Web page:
Chickens are “gateway livestock”. From the article: “If you can have a chicken, why can’t I have a goat? If you can have a goat, why can’t I have a horse? Then someone will want to have pigs.” To this I say, BRAVO! We need more people interested in the responsible and ethical raising of livestock. Too many people are out of touch touch with where their food comes from. Maybe if they start with chickens, they’ll end up moving out of the city, simplifying their life, and raising a little of their own food instead of relying on a secretive supply chain to deliver it. That being said, some livestock is just too big for an urban setting. Goats, horses and pigs can’t be cage raised. They need room to move to be healthy. So do chickens. Three backyard hens could thrive on 10 square feet and still have a better life than commercial laying hens, that are confined to spaces that may not even allow standing. More to the point, the argument that allowing one thing always progressively leads to more and more outrageous things is bunk. Allowing dogs inside city limits hasn’t led to wolves, cheetahs, ocelots and ostriches, nor would any reasonable person argue it. A cheetah would be cool, though.

    Chickens carry avian influenza (or for those of you who prefer the scarier buzz phrase, bird flu). *Sigh* Being afraid that you’re going to get bird flu from your neighbor’s chickens is like being afraid that you’re going to get rabies from your neighbor’s dog. Important to note: just because a animal can catch a disease does not mean it will, nor does it mean that it has it all the time.

    In rapid fire closing, let me also point out that while the issue at hand is about outdoor housing of chickens, they can, with time and patience, be house trained, just like a dog. Chickens scratch up the grass, but a dog will scratch and chew up furniture. The ottoman won’t grow back. Chickens will molt their feathers once a year. Dogs shed all the time. Hens will give you eggs. Dogs will vommit on your rug. Dogs bite. Chickens are skiddish. Dogs are expensive to buy and keep. Chicks can be purchased for under 5 bucks, and a $20 bag of feed will feed three full grown hens for a month. And finally, when you’re done with your chickens, you can put them on the table. Dog… not so much.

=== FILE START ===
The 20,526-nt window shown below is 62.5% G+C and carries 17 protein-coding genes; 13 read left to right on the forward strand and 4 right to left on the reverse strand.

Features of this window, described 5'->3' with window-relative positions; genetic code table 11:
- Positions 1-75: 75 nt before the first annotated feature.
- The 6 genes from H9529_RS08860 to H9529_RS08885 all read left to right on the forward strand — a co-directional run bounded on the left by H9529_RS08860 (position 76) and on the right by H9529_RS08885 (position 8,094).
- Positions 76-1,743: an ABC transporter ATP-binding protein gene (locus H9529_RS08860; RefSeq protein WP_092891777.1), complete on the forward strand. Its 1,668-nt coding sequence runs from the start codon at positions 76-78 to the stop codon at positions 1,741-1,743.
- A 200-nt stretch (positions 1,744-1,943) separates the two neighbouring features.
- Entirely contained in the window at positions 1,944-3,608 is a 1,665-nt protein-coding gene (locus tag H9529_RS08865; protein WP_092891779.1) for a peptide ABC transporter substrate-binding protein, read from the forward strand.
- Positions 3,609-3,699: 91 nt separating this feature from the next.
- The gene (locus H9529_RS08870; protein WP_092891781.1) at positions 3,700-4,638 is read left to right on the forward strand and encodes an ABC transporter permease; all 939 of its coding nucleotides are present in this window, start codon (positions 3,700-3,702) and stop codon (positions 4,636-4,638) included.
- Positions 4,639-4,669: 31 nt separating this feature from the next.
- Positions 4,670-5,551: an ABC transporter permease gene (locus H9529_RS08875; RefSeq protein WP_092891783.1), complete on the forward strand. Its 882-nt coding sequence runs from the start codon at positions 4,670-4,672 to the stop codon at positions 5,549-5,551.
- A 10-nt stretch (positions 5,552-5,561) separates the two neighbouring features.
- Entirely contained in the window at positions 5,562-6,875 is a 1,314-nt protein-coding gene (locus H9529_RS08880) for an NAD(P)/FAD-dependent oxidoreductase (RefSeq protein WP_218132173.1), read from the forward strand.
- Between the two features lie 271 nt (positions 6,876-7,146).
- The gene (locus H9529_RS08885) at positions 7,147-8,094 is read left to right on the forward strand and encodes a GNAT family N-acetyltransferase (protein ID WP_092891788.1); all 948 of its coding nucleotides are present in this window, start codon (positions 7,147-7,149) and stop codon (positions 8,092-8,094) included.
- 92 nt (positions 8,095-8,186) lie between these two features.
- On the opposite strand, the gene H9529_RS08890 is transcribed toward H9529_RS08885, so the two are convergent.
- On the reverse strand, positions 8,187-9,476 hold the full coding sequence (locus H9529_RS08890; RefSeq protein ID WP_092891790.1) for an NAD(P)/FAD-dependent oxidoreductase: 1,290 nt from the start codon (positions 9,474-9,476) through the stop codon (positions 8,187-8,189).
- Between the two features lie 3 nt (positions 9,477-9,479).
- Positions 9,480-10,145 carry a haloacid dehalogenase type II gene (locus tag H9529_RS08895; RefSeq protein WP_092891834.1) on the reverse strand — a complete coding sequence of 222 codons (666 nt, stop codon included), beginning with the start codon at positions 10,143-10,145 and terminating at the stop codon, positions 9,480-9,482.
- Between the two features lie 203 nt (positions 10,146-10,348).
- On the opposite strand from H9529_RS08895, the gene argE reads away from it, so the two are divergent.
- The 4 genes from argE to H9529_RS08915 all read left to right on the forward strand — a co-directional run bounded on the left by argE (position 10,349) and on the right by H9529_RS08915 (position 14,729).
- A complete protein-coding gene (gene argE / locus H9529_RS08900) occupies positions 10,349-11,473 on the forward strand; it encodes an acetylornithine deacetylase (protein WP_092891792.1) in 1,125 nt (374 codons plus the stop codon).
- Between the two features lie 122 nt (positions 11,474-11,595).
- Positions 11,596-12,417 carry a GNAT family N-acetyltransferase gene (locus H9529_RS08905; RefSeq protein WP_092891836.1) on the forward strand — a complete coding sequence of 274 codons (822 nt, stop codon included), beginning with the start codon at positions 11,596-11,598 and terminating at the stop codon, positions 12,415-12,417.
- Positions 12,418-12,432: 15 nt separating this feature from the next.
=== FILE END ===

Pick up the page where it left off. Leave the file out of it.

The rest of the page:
Incremental Progress: The 2010 Projects

    Winter is over, the warm is making it’s return and I am almost done cleaning up from the most disappointing maple sugaring season ever.  I say disappointing because the yield this year was sparse, to say the least. Truth be told, though, if it had been any more appointing, I would have been drowning in sap and cursing the inadequacy of my equipment to process it all. So, it was a mixed blessing. I’ll accept that.

    Now, it’s time to move on. It’s time to start building stuff and fixing stuff. Stuff  is good. Building it and fixing it is even better. And I have a full docket ready to go.

    In approximate order of importance, here it is:

    1. Build a new clothesline. The umbrella style unit we inherited with the house finally gave up. I salvaged what was worth salvaging and bought the new posts for a “T” style clothesline. It’s time to get out the post-hole digger. It’s time to stop using the gorram dryer.
    2. Finish cleaning up from Maple Season 2010. A bad case of start-it-itis does NOT want to do this. There”s not much left, though. Just cleaning the buckets and taking down and washing a few more lines.
    3. Mow the lawn. I feel like I have a rare opportunity with this weather to give the lawn a once-over before the violets pop up.  Normally, it’s not dry enough before the violets bloom, and I can’t mow those down because we…
    4. Make Violet Jelly. It’s a whole springtime tradition thing.
    5. Dig the new garden. We have big garden plans this year, but before any of it can start, I need to dig the plot. A 10’x12′ section will be under a hoop house. Another 10’x10′ will be for wheat. I get the pleasure of digging up all that sod (and relocating it) and then rototilling the whole mess. I need to do that so I can….